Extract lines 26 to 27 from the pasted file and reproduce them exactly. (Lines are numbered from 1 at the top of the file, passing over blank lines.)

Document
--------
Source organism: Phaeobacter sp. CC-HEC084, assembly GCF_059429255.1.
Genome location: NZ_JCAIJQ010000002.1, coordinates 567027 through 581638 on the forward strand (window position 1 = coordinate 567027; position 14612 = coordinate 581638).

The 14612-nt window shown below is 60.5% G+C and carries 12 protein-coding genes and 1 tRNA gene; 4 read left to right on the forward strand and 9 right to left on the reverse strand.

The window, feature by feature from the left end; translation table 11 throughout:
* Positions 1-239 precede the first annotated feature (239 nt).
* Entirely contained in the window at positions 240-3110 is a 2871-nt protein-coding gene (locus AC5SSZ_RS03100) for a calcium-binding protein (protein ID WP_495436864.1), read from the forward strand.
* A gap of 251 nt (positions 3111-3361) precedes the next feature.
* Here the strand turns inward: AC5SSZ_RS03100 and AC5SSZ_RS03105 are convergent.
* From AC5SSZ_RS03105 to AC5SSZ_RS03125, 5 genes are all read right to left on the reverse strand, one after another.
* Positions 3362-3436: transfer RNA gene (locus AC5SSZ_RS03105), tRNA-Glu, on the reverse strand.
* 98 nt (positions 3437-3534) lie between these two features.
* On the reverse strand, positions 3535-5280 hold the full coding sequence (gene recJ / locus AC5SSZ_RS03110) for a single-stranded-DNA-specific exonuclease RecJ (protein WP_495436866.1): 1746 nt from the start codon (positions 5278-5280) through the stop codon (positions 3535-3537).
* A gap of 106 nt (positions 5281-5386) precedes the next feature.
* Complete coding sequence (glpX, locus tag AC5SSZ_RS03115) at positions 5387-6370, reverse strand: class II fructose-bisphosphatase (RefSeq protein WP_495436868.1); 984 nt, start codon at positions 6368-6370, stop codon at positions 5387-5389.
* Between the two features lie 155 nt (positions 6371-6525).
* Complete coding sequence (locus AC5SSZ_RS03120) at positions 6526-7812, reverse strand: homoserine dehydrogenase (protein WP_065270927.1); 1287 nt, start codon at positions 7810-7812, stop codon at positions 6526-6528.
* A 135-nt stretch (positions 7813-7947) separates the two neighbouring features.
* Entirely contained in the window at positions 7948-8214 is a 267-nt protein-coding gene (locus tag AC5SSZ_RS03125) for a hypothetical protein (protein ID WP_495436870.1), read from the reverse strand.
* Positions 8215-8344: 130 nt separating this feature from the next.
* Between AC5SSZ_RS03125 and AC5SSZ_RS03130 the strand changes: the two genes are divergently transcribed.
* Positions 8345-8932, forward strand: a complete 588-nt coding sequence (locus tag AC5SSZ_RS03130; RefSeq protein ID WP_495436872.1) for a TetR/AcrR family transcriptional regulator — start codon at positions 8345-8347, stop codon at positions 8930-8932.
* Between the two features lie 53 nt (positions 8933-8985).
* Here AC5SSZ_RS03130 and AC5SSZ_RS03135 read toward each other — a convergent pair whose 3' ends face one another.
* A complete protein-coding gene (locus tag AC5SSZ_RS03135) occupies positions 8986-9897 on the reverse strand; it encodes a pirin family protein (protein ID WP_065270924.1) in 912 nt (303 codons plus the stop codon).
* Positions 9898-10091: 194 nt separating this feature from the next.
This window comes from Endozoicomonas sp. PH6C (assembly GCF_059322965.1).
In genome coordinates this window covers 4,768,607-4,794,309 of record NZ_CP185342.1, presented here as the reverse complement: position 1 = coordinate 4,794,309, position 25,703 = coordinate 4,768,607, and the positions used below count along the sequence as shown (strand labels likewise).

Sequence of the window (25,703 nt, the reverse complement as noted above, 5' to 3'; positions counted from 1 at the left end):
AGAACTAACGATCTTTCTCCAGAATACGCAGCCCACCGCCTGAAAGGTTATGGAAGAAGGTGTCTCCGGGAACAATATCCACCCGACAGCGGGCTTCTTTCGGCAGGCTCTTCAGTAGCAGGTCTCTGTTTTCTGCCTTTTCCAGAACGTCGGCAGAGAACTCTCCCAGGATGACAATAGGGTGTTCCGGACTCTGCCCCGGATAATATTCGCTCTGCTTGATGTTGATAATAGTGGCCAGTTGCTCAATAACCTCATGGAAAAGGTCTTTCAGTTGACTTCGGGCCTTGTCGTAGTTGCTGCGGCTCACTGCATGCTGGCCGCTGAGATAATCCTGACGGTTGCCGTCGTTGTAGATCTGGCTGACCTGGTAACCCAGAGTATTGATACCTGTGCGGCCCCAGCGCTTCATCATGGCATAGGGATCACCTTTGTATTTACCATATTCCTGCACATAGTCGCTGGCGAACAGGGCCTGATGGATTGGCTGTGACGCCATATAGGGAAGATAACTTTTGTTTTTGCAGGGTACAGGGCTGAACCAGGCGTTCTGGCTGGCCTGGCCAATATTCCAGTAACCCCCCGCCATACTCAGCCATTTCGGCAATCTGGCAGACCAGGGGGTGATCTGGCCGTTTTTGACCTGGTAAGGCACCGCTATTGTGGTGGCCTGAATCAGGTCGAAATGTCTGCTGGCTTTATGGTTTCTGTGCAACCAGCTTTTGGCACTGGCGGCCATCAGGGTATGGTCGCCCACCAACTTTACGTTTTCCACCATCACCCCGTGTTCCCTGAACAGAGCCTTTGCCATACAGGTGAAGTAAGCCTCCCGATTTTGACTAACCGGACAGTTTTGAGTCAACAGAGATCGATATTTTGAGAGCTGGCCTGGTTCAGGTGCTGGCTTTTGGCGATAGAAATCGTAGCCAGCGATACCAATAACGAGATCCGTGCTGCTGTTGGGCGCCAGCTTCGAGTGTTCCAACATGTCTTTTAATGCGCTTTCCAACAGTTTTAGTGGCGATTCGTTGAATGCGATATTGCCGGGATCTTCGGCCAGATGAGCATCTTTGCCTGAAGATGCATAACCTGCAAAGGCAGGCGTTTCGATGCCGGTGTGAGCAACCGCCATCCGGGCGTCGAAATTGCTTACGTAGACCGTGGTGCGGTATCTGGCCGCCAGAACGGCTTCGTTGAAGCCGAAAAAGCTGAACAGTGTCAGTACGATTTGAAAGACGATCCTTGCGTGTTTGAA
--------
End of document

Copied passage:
This window comes from Endozoicomonas sp. PH6C (assembly GCF_059322965.1).
In genome coordinates this window covers 4,768,607-4,794,309 of record NZ_CP185342.1, presented here as the reverse complement: position 1 = coordinate 4,794,309, position 25,703 = coordinate 4,768,607, and the positions used below count along the sequence as shown (strand labels likewise).